Starting Out With Studio Flash Systems

Most aspiring photographers start out with natural lights and then move up to speedlights, mostly due to portability, price, and the fact that they can double as studio flashes. But there is a point in time when you’ll consider upgrading to a studio flash, and there are a several reasons to do so:

Most photographers who aren’t long in the business tend to avoid studio flashes. They’re big, heavy, they require power outlets, and they aren’t resistant to the elements.

anatomy of a power pack

However, technology has gotten better—much better, in fact. There are battery packs for studio flashes that are as small as two speedlights and provide up to 13 speedlights’ power.

using studio flash for food photography

You might also switch to incident light meters, because they simply meter the light falling on the subject. Unlike reflective meters, the tone on the subject doesn’t matter, so it will always render it properly.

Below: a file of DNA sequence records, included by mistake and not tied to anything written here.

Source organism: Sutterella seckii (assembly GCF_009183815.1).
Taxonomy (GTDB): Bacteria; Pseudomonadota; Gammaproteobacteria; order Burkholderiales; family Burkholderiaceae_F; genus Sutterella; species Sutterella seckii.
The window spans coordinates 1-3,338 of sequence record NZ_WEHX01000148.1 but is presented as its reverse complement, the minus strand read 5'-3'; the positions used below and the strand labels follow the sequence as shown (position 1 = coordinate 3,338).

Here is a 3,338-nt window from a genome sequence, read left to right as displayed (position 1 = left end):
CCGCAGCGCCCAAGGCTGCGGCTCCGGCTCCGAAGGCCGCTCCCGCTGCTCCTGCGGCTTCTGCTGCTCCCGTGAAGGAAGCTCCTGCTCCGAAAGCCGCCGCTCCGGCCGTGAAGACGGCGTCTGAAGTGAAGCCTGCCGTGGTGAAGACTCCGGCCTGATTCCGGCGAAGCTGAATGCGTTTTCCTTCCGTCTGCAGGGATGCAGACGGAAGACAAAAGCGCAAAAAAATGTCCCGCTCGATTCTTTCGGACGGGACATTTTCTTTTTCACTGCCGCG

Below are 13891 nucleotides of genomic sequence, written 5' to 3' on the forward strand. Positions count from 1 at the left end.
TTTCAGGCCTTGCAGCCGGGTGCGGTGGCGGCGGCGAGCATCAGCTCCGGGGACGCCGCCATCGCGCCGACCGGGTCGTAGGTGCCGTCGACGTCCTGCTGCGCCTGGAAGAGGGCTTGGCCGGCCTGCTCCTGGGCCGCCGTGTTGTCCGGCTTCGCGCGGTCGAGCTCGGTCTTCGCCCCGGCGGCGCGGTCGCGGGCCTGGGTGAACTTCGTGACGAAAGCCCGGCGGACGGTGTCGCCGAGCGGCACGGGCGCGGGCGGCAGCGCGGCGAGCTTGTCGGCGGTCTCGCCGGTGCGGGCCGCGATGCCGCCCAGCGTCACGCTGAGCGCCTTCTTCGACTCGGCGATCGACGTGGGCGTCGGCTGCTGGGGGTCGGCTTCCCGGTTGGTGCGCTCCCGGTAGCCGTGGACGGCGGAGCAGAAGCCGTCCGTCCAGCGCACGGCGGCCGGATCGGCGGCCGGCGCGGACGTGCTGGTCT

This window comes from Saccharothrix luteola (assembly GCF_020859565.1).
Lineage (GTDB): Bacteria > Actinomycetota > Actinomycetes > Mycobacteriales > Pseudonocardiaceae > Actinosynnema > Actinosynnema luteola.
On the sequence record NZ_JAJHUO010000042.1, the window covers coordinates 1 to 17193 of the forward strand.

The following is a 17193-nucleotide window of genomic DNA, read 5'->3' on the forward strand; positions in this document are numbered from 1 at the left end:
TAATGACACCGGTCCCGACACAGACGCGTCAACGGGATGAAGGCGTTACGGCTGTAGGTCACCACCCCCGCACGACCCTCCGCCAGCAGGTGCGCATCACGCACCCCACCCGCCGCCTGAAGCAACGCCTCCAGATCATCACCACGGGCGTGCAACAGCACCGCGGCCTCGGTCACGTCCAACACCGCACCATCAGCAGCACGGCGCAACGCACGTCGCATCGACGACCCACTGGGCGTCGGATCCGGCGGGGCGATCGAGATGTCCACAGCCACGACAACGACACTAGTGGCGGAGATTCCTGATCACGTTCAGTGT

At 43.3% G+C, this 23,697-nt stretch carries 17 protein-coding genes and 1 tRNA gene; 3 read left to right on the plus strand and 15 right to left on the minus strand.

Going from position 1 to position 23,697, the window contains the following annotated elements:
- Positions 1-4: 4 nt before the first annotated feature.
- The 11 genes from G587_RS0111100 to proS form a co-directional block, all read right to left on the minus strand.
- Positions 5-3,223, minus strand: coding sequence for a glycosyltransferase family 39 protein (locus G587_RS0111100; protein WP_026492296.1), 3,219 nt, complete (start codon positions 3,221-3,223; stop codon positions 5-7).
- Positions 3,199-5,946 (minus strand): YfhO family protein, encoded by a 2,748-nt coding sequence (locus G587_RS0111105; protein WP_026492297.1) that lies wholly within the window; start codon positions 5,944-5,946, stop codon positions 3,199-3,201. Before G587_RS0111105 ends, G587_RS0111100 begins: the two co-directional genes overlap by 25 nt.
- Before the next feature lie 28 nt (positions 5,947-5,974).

Once you get the hang of studio flashes there is nothing that can stop you from using them. The amount of power they have can be utilized in so many ways. You can combine them to overpower the sun to create images where you mix up ambient light with flash.

And you can use studio flash system in correlation with speedlights if you want.

ambient light augmented with studio flash

The most important thing about studio flashes is control. You have much more creative control over them than with speedlights. Not just because they provide consistent, high power light which can easily be diffused with huge softboxes; the high power also allows for flashes that are of higher intensity but shorter in duration when compared to speedlights, which is awesome for high speed photography (such as freezing a supersonic bullet in one frame).

In the hour long demonstrational video above, Kevin Ames demonstrates several ways that studio flashes can be used outside of the studio, or as he says:

“Actually wherever you use it, whether it is in the studio, in hotel, or outside on the street. They are all locations”

There should be no boundaries on where and how studio flashes can be used, therefore you shouldn’t limit yourself, nor should you think that your speedlights are dead. Studio flash is an augmentation—an addition. You make your creative process and you can use everything you like, as long as it makes your job easier and your results better.

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